Work out treatment plans with us to fit your finances. Unfortunately, there’s no guarantee your teeth and gums won’t need advanced care sometime in your life, even with proper hygiene and diet. If you’re in need of extensive treatment or you feel you need to enhance your smile, talk with us. We’ll be glad to discuss your options, and work out both a treatment and financial plan that fits your needs and budget.
If you would like more information on oral care with financial limitations, please contact us or schedule an appointment for a consultation. You can also learn more about this topic by reading the Dear Doctor magazine article “Finances and Dental Care.”
During his former career as a professional footballer (that's a soccer star to U.S. sports fans) David Beckham was known for his skill at “bending” a soccer ball. His ability to make the ball curve in mid-flight — to avoid a defender or score a goal — led scores of kids to try to “bend it like Beckham.” But just recently, while enjoying a vacation in Canada with his family, “Becks” tried snowboarding for the first time — and in the process, broke one of his front teeth.
Some fans worried that the missing tooth could be a “red card” for Beckham's current modeling career… but fortunately, he headed straight to the dental office as soon as he arrived back in England. Exactly what kind of treatment is needed for a broken tooth? It all depends where the break is and how badly the tooth is damaged.
For a minor crack or chip, cosmetic bonding may offer a quick and effective solution. In this procedure, a composite resin, in a color custom-made to match the tooth, is applied in liquid form and cured (hardened) with a special light. Several layers of bonding material can be applied to re-construct a larger area of missing tooth, and chips that have been saved can sometimes be reattached as well.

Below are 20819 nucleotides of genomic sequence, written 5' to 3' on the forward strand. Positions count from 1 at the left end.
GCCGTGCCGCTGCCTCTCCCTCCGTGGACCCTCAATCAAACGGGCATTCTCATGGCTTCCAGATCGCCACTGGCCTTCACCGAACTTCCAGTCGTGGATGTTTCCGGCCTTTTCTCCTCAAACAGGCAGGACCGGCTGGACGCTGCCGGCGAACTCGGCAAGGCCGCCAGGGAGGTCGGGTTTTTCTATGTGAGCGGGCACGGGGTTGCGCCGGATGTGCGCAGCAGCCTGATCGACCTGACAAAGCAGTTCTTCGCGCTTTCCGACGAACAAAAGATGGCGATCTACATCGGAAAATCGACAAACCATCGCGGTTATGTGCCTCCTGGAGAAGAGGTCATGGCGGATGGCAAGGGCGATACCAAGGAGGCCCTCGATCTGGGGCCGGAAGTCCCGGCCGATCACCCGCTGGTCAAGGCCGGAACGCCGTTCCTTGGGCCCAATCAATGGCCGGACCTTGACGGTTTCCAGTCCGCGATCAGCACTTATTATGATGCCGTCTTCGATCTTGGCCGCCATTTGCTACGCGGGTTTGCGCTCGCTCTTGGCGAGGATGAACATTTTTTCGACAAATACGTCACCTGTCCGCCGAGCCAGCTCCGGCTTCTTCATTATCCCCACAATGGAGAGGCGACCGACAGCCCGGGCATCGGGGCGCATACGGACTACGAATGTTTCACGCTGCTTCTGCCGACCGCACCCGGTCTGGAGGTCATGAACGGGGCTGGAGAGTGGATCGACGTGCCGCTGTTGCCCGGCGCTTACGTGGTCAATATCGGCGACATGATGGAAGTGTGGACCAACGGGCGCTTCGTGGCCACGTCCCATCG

When more tooth structure is missing, dental veneers may be the preferred restorative option. Veneers are wafer-thin shells that are bonded to the front surface of the teeth. They can not only correct small chips or cracks, but can also improve the color, spacing, and shape of your teeth.
But if the damage exposes the soft inner pulp of the tooth, root canal treatment will be needed to save the tooth. In this procedure, the inflamed or infected pulp tissue is removed and the tooth sealed against re-infection; if a root canal is not done when needed, the tooth will have an increased risk for extraction in the future. Following a root canal, a tooth is often restored with a crown (cap), which can look good and function well for many years.
Sometimes, a tooth may be knocked completely out of its socket; or, a severely damaged tooth may need to be extracted (removed). In either situation, the best option for restoration is a dental implant. Here, a tiny screw-like device made of titanium metal is inserted into the jaw bone in a minor surgical procedure. Over time, it fuses with the living bone to form a solid anchorage. A lifelike crown is attached, which provides aesthetic appeal and full function for the replacement tooth.
So how's Beckham holding up? According to sources, “David is a trooper and didn't make a fuss. He took it all in his stride." Maybe next time he hits the slopes, he'll heed the advice of dental experts and wear a custom-made mouthguard…
If you have questions about restoring damaged teeth, please contact our office to schedule a consultation. You can read more in the Dear Doctor magazine articles “Trauma and Nerve Damage to Teeth” and “Children's Dental Concerns and Injuries.”